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Older Doesn’t Mean More Mature (in Christ)

Apr 18, 18
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The “maturity” of a Christian has little to do with how long ago that person accepted Christ.  Likewise, the “maturity” of a church has little to do with how long it has been in existence.  In fact, there is often an inverse relationship between the amount of time that has passed since:

  • one’s rebirth and the depth of a person’s walk with the Lord
  • the planting a church and its overall spiritual “health”

“Younger” churches are often more mature…

Consider the following signs of “maturity” and typical changes that occur over the life of a church:


  • New – Fewer staff and members gives leaders more time to invest in each one
  • Old – Growth leads to less personalized, intensive and effective discipleship methods (e.g. small groups)


  • New – Not having much to lose in terms of members and financial obligations creates greater boldness in challenging people to live out (obey) the Great Commission and Great Commandment
  • Old – Expectations shift from members sharing their faith and making disciples to inviting people to church to let the “professionals” assume that responsibility


  • New – Running compassion projects in the community when the church first plants is common as a means to accomplish the pastor’s vision of impacting the community and to connect to new people
  • Old – Gradual transition to serving internally in order to manage the increasing number of church “chores” that come with growth


  • New – Targeting unreached groups and neighborhoods year-round, engaging them where they are to demonstrate the love of Christ and change the world
  • Old – Marketing the church to local zip codes to bring people in for a weekend service or advertise occasional outreach events taking place on campus

“Younger” Christians are often more mature…

Now look at the same signs of an individual believer’s “maturity” and typical changes that occur over the life of a Christian:


  • New – Little head knowledge of scripture but eager to learn, seeking a personal mentor and willing to adapt as new biblical concepts and commands come to light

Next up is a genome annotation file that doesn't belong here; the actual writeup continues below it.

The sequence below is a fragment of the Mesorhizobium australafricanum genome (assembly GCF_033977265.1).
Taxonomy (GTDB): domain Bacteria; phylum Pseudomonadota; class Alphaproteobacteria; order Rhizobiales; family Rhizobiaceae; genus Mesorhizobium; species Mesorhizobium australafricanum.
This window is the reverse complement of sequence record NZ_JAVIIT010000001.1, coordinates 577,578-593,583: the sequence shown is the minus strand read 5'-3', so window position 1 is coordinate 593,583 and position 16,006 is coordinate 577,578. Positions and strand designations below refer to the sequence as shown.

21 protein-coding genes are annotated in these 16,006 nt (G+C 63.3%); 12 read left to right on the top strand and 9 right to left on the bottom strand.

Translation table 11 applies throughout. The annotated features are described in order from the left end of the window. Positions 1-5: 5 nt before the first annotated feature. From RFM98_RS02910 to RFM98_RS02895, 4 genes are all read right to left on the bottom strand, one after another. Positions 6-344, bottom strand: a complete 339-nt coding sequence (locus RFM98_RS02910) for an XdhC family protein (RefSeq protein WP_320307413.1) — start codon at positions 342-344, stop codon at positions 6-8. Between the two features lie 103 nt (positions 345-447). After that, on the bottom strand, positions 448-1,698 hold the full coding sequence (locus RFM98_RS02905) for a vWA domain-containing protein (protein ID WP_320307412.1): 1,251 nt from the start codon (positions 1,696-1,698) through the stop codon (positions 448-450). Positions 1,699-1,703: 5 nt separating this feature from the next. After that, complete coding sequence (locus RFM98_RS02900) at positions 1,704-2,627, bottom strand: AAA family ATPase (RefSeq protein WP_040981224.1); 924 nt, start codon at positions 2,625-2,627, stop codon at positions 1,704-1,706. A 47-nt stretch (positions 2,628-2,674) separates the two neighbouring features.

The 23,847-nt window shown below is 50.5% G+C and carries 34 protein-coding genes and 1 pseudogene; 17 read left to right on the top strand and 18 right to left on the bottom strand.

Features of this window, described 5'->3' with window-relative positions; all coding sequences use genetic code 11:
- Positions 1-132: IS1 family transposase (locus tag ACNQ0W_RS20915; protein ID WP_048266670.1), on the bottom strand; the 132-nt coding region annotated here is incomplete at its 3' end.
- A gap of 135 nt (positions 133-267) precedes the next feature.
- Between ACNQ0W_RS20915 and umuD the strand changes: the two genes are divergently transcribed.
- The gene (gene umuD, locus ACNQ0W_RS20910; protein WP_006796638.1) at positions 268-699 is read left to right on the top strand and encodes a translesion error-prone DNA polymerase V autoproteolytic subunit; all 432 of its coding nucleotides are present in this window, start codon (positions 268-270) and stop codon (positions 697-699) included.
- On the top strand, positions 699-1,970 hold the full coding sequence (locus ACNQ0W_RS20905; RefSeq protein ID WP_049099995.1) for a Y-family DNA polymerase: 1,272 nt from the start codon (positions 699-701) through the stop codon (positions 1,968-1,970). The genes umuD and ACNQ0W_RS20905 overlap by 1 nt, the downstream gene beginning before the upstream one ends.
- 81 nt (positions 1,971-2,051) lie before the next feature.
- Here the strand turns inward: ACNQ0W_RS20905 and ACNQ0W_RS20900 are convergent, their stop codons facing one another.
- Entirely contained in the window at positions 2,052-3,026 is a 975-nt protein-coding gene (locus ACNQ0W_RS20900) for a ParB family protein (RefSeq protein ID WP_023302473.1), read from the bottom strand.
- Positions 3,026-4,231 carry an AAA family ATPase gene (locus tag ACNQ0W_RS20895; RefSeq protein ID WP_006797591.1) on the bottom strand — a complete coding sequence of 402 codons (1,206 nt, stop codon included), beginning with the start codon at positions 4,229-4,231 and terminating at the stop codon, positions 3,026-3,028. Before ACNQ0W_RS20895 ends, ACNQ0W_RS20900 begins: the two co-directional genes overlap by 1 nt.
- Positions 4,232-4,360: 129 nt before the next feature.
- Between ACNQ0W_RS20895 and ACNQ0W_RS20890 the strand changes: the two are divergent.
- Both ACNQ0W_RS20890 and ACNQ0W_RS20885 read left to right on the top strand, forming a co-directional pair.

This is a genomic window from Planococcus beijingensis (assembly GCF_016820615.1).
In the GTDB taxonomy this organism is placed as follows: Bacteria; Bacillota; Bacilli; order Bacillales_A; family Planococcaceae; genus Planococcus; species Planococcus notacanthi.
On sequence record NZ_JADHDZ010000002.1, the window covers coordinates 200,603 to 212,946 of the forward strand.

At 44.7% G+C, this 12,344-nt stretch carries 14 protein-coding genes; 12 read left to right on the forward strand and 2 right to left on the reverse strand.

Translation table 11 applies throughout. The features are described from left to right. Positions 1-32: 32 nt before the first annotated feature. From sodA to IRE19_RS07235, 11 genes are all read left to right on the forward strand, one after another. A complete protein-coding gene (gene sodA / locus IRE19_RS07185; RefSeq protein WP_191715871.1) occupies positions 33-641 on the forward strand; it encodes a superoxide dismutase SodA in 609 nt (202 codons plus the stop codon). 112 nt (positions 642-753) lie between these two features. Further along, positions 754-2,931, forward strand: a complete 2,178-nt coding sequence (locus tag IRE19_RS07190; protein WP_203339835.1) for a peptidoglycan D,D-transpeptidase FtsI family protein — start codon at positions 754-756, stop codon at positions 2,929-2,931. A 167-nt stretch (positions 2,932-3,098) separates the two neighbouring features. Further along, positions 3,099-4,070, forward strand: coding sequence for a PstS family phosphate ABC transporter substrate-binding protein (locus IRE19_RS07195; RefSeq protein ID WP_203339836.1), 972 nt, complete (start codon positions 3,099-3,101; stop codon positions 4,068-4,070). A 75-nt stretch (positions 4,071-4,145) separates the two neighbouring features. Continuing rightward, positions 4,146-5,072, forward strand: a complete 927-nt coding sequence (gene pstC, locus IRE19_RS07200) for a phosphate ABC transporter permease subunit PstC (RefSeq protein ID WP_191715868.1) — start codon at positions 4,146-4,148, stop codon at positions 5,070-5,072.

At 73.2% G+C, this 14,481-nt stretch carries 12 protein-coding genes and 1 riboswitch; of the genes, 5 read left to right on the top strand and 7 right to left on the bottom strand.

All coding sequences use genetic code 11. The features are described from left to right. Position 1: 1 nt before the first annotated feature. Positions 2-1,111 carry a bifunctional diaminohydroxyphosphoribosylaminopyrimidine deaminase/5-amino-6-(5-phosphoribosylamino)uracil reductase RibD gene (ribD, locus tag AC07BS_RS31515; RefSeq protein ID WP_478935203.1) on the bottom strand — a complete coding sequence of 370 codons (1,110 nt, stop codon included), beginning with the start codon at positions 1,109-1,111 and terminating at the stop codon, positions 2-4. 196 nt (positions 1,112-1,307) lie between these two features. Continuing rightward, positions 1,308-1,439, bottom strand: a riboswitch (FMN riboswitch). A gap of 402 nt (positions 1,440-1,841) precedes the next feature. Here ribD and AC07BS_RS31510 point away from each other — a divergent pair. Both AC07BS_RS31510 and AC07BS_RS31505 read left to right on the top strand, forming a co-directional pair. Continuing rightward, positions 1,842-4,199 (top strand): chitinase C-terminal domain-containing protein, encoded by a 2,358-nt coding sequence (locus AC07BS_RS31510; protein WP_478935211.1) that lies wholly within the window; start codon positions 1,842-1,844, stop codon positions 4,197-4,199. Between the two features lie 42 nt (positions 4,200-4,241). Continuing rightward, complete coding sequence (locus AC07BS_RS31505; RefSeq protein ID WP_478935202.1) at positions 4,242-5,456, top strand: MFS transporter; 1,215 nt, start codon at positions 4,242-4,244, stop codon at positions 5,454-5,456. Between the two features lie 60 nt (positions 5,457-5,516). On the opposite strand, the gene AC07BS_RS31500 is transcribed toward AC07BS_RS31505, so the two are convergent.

• Old – Heard all of the Bible stories before, often less voracious to consume God’s word and more unlikely to make life changes based on new learnings


  • New – Initially on fire to share their faith, unindoctrinated by churchdom, deeply in touch with God’s grace and thankful for their recent salvation
  • Old – More time around “good” people in church and less sin in their lives diminishes consciousness of the depths of their depravity and the peril from which Christ saved them, decreasing their sense of urgency to rescue others from a similar fate


  • New – Millennials are highly service-oriented, justice-minded and evangelistic, looking for opportunities outside of their church to follow Jesus’ model of leading with compassion and then sharing who He is
  • Old – Challenges of raising families and working toward retirement provides less time in busy schedules for serving others, leading many to invest nearly every spare minute in taking care of their own rather than in those in greatest need of help and hope


  • New – New believers still have many unsaved friends from their “prior life” and want to see them come to know the Lord
  • Old – Most long-time believers surround themselves with those who are already saved and few feel comfortable talking about God with non-believers (because they have not been discipled adequately to defend their faith)

It’s your turn…

Do you agree that the definition of “maturity” is similar for a Christian and for a church?  If so, have you seen the evolution from Kingdom to churchdom in the lives of your friends or church?

1 Comment

How Did People Recognize Jesus is the Son of God? | Meet The Need Blog  May 2, 2018 at 10:58 am

[…] are more apt to recognize something different and alluring about a mature church (which has little to do with how long it’s been in existence) – those with strong discipleship […]

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